Toxics Use Reduction Institute Five Chemicals Study Shows Alternatives for Industry and Consumers

07/06/2006
By For more information, contact media@uml.edu or 978-934-3224

LOWELL-- The Toxics Use Reduction Institute (TURI) at the University of Massachusetts Lowell identified safer alternatives to five hazardous chemicals as published in a recent report, the Five Chemicals Alternatives Assessment Study.
         The Commonwealth of Massachusetts commissioned the Study to carefully consider whether less toxic alternatives were available for lead, formaldehyde, perchloroethylene, hexavalent chromium, and di(2-ethylhexyl)phthalate (DEHP). 
        The study results are expected to help the dry cleaning, wire and cable, metal finishing, healthcare, cosmetology and other industries make informed choices by presenting the latest emerging data about alternatives. 
        TURI conducted an alternatives assessment comparing the five chemicals with approximately 100 alternatives within 16 applications.  For example, formaldehyde, a known cause of cancer in humans and used by beauty and barber shops as a sanitizer, was compared to two alternativesߞ;Ultra Violet light cabinets and storing implements in a dry, disinfected covered container without formaldehyde.
        In every application studied, at least one alternative was identified that was commercially available, was likely to meet the technical requirements of some users, and was likely to have reduced environmental and occupational health and safety impacts.
        “The scientific assessment that TURI took on provides all of usߞ;legislators, consumers, and industry ߝ with critical information that will lead us to selecting safer substitutions that makes sense for our individual situations,” said Massachusetts Senator Pamela Resor.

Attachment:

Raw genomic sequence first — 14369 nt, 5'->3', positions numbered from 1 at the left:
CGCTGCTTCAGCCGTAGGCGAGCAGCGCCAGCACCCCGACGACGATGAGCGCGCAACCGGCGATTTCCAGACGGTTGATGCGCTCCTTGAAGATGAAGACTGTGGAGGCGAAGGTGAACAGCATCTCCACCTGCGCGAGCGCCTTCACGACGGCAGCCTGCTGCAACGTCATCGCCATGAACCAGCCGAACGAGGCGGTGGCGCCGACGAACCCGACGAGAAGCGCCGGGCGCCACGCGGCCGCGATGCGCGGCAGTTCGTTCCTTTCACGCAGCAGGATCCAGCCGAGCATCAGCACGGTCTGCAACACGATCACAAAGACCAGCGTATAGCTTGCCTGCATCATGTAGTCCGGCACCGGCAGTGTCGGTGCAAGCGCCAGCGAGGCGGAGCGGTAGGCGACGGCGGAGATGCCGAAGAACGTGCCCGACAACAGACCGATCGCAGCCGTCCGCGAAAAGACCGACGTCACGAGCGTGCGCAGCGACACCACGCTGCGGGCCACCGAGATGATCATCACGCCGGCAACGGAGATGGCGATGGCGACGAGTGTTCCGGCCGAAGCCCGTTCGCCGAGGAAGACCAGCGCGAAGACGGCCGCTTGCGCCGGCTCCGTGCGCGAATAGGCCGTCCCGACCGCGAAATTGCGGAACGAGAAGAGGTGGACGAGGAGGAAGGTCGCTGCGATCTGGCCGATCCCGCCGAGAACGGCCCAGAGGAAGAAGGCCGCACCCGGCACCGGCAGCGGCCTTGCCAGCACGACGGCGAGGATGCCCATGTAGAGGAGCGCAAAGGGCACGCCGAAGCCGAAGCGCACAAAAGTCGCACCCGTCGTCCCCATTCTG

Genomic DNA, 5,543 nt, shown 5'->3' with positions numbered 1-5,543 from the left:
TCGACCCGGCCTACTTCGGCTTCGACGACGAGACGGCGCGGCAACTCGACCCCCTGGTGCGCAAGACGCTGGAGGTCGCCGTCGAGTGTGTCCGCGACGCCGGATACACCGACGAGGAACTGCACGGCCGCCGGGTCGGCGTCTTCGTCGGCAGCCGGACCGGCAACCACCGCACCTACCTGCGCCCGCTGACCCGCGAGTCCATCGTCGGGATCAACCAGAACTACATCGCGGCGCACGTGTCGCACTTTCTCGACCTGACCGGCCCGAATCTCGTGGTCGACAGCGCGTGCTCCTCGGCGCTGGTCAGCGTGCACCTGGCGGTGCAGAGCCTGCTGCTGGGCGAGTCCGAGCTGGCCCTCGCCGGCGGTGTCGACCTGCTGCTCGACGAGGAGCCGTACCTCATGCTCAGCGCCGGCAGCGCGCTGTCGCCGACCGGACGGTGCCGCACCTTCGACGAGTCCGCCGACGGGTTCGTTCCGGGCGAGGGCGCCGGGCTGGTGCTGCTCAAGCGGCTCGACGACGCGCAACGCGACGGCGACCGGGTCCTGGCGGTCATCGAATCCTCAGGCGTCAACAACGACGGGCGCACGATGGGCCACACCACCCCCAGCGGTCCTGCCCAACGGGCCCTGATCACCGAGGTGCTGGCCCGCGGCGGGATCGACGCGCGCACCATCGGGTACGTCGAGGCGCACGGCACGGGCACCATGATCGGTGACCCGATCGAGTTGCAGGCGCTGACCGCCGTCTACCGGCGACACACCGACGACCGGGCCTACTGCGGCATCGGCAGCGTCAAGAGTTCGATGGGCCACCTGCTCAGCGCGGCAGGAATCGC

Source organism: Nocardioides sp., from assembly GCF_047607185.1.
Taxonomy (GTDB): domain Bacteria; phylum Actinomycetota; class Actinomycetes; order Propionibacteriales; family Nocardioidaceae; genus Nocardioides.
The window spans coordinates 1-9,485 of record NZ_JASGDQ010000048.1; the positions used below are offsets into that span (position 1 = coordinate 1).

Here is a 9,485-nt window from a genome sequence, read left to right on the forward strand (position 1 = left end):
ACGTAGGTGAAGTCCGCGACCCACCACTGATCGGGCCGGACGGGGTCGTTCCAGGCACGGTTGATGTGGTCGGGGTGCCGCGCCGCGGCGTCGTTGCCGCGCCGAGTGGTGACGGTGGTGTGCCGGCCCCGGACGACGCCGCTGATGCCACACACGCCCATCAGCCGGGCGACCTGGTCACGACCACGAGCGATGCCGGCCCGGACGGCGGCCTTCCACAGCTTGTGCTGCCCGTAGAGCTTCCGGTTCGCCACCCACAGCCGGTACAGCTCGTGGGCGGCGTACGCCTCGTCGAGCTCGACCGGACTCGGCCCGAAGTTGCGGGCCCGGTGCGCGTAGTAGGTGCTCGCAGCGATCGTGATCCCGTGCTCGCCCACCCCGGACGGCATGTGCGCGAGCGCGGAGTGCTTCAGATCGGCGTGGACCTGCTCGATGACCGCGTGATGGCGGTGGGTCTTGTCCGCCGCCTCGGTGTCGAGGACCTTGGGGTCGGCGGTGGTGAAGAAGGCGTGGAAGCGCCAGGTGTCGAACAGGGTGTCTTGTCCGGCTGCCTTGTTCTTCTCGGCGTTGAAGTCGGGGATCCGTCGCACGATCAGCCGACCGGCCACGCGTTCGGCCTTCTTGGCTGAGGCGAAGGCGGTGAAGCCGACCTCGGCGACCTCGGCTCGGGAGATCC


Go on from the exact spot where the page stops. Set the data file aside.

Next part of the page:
TURI selected the uses to be studied based on the importance to Massachusetts industry and consumers, the likely availability of alternatives, and the extent of possible exposures for workers and the general population.  The inclusive process included feedback from Massachusetts companies, government, non-government organizations and industry associations.
        “The collaborative process accomplished so much more than a report.  Because TURI worked with all impacted Massachusetts industries and other stakeholders, we now have a solid platform of research to create academic, industry, and community partnerships in the pursuit of new technological processes for Massachusetts manufacturers,” said David Wawer, CEO of the Massachusetts Chemistry & Technology Alliance.
        The Five Chemicals Alternatives Assessment Study does not draw conclusions or rank alternatives, yet the information is extensive so that companies and consumers can use it as a basis to assess alternatives for their own particular application.
To download the Executive Summary, visit www.turi.org.

The Toxics Use Reduction Institute (TURI) at UMass Lowell provides the resources and tools to help Massachusetts companies and communities make the Commonwealth a safer place to live and work.  Established by the State’s Toxics Use Reduction Act of 1989, TURI provides research, training, technical support, laboratory testing services and grant programs to reduce the use of toxic chemicals while enhancing the economic competitiveness of businesses.  Visit www.turi.org for more information.

The University of Massachusetts Lowell, a comprehensive university with special expertise in applied science and technology, is committed to educating students for lifelong success and conducting research and outreach activities that sustain the economic, environmental, and social health of the region. UML offers its 11,000 undergraduate and graduate students more than 80 degree programs in the colleges of Arts and Sciences, Engineering and Management; and the School of Health and Environment and the Graduate School of Education.  Visit the website at www.uml.edu.